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Hyperion Records

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Ely Cathedral (detail) by Thomas Lound (1802-1861)
Norwich Castle Museum and Art Gallery / Bridgeman Art Library, London
Track(s) taken from CDA67629
Recording details: January 2007
Ely Cathedral, United Kingdom
Produced by Adrian Peacock
Engineered by Simon Eadon
Release date: October 2007
Total duration: 3 minutes 2 seconds

'Peace and goodwill would be the order of the day if Father Christmas could hand out to all and sundry copies of Polyphony's recording of the Bruckner's Mass in E minor. No disc I've heard this year comes near it for sheer beauty … Polyphony, whose sound is … smoothly rounded, fully blended and sumptuous … Layton produces such gorgeous sounds from his singers that the overall listening experience is infinitely satisfying … the seven unaccompanied motets are absolute gems. An ethereal account of Ave Maria has a breadth and grandeur which belies its short time-span; as the vocal lines crowd in on each other, the effect is nothing short of electrifying. And popular as it is, if there has to be a 'definitive' interpretation on disc of Locus iste, this has to be it. Put it simply, we're unlikely to hear choral singing as fine as this for a good few years to come' (Gramophone)

'This really excellent offering from Polyphony … Polyphony trumps all others for beauty of tone … in the Benedictus, too, musical sense arises from transparency and intelligent phrasing … the performances of the motets are excellent, too, painting nuanced pictures of these vocally and philosophically stratospheric pieces' (BBC Music Magazine)

'Polyphony and the Britten Sinfonia catch the music's starkness, exaltation and mysticism as movingly as I have heard. This is a searching performance, with soft singing of awed intensity, but also an unusually dramatic one. Stephen Layton never allows Bruckner's music, even at its most unearthly, to become becalmed; and he builds climaxes of molten intensity in, say, the Sanctus, or the fervent motet Christus factus est. A glorious disc of music that strives for, and ultimately attains, a state of transcendent peace' (The Daily Telegraph)

'I wasn’t prepared for the excellence of this program … the musicianship is so sophisticated, so meticulous that it’s impossible not to get swept up in what the singers are doing … what really captures my attention is the spectrum of vocal colors these singers create in pianissimo range … Maestro Layton’s performances inspire the soul even as they break the heart with their intense beauty' (American Record Guide)

'This album finds the composer secure in his spiritual home, serving God in music transcendent. Stephen Layton's reading of the Second Mass articulates sublime, prayer-like qualities routinely overlooked and underplayed by others. The approach … is revelatory, rich in contrasts, fervent outbursts and symphonic tension … an outstanding release' (Classic FM Magazine)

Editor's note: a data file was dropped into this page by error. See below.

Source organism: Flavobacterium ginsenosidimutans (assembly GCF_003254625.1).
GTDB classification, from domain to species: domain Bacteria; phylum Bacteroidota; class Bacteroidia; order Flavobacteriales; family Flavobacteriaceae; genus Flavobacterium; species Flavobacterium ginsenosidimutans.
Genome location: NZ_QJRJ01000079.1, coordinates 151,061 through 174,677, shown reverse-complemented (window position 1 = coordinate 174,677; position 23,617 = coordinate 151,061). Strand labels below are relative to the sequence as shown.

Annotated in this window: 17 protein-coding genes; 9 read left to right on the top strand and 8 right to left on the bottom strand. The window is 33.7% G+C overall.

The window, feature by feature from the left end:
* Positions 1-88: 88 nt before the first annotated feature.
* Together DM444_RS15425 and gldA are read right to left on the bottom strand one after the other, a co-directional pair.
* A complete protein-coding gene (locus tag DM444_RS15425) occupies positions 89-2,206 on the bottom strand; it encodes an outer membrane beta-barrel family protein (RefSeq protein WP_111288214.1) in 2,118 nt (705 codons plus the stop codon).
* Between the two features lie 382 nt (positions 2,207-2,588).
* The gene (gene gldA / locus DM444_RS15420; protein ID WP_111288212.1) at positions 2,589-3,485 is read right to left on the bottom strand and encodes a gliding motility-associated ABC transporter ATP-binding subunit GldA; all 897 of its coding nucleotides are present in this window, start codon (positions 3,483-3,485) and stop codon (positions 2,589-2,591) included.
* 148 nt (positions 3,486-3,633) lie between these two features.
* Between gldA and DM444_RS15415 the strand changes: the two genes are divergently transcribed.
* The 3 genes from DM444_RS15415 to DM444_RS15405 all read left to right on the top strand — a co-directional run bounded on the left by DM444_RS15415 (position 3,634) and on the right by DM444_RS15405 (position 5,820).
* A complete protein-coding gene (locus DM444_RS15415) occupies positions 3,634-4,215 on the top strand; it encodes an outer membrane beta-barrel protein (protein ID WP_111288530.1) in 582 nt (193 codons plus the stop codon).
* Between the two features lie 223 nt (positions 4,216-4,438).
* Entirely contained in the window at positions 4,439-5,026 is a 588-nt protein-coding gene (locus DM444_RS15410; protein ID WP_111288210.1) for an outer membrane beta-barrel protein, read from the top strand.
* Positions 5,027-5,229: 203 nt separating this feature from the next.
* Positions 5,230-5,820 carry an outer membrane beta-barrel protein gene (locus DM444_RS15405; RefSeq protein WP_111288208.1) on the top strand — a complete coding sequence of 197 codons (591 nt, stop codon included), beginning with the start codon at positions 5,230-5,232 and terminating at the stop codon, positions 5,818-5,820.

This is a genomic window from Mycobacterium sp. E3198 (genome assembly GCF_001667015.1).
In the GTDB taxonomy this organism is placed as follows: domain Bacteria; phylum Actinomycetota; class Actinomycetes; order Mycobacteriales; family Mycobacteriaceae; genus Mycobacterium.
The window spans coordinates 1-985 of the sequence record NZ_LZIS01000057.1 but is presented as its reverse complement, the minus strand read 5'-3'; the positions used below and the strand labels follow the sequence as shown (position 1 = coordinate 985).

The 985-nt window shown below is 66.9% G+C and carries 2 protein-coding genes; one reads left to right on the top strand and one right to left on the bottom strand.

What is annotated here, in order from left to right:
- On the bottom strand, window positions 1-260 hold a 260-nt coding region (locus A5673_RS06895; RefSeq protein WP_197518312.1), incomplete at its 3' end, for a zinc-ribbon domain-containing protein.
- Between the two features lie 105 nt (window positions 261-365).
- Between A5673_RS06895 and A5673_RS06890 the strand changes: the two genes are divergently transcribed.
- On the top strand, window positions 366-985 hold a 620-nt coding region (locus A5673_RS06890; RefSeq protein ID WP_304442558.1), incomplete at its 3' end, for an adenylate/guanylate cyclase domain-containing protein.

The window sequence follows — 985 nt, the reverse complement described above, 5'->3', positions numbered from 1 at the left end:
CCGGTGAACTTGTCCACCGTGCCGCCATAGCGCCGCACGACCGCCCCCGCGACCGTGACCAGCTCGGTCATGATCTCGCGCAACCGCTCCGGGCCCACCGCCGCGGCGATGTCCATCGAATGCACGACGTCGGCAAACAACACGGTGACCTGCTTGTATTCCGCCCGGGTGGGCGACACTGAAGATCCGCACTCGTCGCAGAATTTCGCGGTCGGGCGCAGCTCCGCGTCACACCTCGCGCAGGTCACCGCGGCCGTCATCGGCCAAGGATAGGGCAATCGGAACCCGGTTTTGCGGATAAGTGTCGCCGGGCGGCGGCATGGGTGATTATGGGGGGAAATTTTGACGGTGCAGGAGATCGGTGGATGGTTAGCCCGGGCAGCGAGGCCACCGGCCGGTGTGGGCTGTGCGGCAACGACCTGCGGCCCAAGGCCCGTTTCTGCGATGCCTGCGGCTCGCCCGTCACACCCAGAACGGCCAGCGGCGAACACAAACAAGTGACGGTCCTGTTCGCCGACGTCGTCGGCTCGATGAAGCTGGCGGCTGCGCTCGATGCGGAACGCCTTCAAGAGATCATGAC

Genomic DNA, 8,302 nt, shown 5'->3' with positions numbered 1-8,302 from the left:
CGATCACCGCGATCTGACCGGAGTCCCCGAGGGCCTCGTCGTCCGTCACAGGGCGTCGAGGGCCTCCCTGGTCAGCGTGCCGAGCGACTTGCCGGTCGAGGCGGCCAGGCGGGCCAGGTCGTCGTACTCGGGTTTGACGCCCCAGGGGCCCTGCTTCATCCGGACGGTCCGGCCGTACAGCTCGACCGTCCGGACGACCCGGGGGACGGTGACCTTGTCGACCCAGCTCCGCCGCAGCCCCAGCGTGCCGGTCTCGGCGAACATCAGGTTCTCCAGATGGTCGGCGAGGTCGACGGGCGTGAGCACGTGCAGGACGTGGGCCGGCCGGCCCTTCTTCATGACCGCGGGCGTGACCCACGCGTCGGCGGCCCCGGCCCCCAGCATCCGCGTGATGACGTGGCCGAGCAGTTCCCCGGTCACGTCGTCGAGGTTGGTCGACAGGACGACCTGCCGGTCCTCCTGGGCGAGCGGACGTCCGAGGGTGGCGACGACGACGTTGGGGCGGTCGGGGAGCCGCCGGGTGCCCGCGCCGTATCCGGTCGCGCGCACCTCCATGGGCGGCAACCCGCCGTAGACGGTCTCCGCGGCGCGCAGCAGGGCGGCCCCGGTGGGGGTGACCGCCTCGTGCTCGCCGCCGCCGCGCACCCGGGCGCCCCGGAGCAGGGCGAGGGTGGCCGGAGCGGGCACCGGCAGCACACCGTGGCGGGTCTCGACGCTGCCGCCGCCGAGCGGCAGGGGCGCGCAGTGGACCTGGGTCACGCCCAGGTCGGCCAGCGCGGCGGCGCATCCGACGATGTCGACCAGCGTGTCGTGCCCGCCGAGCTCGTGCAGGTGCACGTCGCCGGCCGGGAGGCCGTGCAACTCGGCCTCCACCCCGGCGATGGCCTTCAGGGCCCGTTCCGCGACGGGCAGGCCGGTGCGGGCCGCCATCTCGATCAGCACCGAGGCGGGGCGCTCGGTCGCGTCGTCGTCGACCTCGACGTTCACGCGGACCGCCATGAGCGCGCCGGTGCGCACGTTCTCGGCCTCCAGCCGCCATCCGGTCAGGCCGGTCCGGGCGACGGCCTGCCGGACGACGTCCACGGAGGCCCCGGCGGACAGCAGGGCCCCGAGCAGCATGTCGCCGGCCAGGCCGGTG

'The performance is strong and characterful: beautifully sung by Polyphony and subtly, imaginatively accompanied by the Britten Sinfonia's wind band … the group sing with ravishing, lustrous tone throughout and phrase and colour magnificently. Their dynamic and dramatic range is great and tension is continually racked up under the baton of Stephen Layton, though never at the expense of vocal purity, profundity of expression or dignity of delivery' (MusicOHM.com)

Locus iste a Deo factus est
composer
Gradual: first performed 1869 and the dedication of the Votive Chapel of the new Linz Cathedral; 4vv
author of text

Other recordings available for download
Corydon Singers, Matthew Best (conductor)
Introduction  EnglishFrançaisDeutsch
Locus iste had its premiere at the dedication of the Votive Chapel of the newly built Linz cathedral, in the same service as the Mass in E minor. Bruckner had been appointed organist at the old cathedral in 1856, and the Bishop, Josef Franz Rüdiger—a highly conservative but very humane man—had soon become an important artistic and spiritual father-figure. The text celebrates a sacred place: for liturgical purposes this would have been the new cathedral, but Bruckner may well have been thinking of St Florian—his true spiritual home, to which he often returned in later years (especially at times of crisis). As in the symphonies, the proportions of Locus iste are carefully calculated. Take the silence before the final ‘a Deo factus est’: where most composers would be content to put a simple pause, Bruckner preserves his proportions by carefully measuring out five beats. Elegant symmetry is as vital here as in a great medieval cathedral—or, indeed, in the chaste but reassuringly contained environs of St Florian.

from notes by Stephen Johnson © 2007


Other albums featuring this work
'Bruckner: motets' (CDA66062)
Bruckner: motets
'The Essential Hyperion, Vol. 1' (HYP12)
The Essential Hyperion, Vol. 1
This album is not yet available for download HYP12  Super-budget price sampler — Deleted  

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